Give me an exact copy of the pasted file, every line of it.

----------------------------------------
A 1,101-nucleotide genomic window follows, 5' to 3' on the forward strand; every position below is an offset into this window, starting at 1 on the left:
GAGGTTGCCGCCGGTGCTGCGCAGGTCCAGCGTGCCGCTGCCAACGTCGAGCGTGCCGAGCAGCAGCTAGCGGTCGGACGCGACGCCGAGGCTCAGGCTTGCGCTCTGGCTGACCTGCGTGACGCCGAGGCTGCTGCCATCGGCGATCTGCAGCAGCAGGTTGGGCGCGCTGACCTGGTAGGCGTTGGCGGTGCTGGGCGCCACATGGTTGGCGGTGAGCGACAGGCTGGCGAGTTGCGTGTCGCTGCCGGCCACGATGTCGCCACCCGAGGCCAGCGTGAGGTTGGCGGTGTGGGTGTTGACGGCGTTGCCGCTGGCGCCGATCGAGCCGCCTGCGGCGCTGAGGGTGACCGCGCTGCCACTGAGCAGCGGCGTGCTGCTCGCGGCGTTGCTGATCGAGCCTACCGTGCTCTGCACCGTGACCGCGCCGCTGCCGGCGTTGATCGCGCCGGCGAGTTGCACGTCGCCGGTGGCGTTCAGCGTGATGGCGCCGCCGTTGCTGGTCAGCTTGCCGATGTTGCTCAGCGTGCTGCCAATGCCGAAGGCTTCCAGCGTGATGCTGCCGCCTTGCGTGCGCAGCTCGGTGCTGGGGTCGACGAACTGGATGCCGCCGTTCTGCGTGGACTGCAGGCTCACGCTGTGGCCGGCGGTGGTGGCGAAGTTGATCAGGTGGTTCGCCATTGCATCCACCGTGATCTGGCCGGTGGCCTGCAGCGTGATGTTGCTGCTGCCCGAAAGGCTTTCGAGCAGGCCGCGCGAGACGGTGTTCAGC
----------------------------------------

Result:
A 1,101-nucleotide genomic window follows, 5' to 3' on the forward strand; every position below is an offset into this window, starting at 1 on the left:
GAGGTTGCCGCCGGTGCTGCGCAGGTCCAGCGTGCCGCTGCCAACGTCGAGCGTGCCGAGCAGCAGCTAGCGGTCGGACGCGACGCCGAGGCTCAGGCTTGCGCTCTGGCTGACCTGCGTGACGCCGAGGCTGCTGCCATCGGCGATCTGCAGCAGCAGGTTGGGCGCGCTGACCTGGTAGGCGTTGGCGGTGCTGGGCGCCACATGGTTGGCGGTGAGCGACAGGCTGGCGAGTTGCGTGTCGCTGCCGGCCACGATGTCGCCACCCGAGGCCAGCGTGAGGTTGGCGGTGTGGGTGTTGACGGCGTTGCCGCTGGCGCCGATCGAGCCGCCTGCGGCGCTGAGGGTGACCGCGCTGCCACTGAGCAGCGGCGTGCTGCTCGCGGCGTTGCTGATCGAGCCTACCGTGCTCTGCACCGTGACCGCGCCGCTGCCGGCGTTGATCGCGCCGGCGAGTTGCACGTCGCCGGTGGCGTTCAGCGTGATGGCGCCGCCGTTGCTGGTCAGCTTGCCGATGTTGCTCAGCGTGCTGCCAATGCCGAAGGCTTCCAGCGTGATGCTGCCGCCTTGCGTGCGCAGCTCGGTGCTGGGGTCGACGAACTGGATGCCGCCGTTCTGCGTGGACTGCAGGCTCACGCTGTGGCCGGCGGTGGTGGCGAAGTTGATCAGGTGGTTCGCCATTGCATCCACCGTGATCTGGCCGGTGGCCTGCAGCGTGATGTTGCTGCTGCCCGAAAGGCTTTCGAGCAGGCCGCGCGAGACGGTGTTCAGC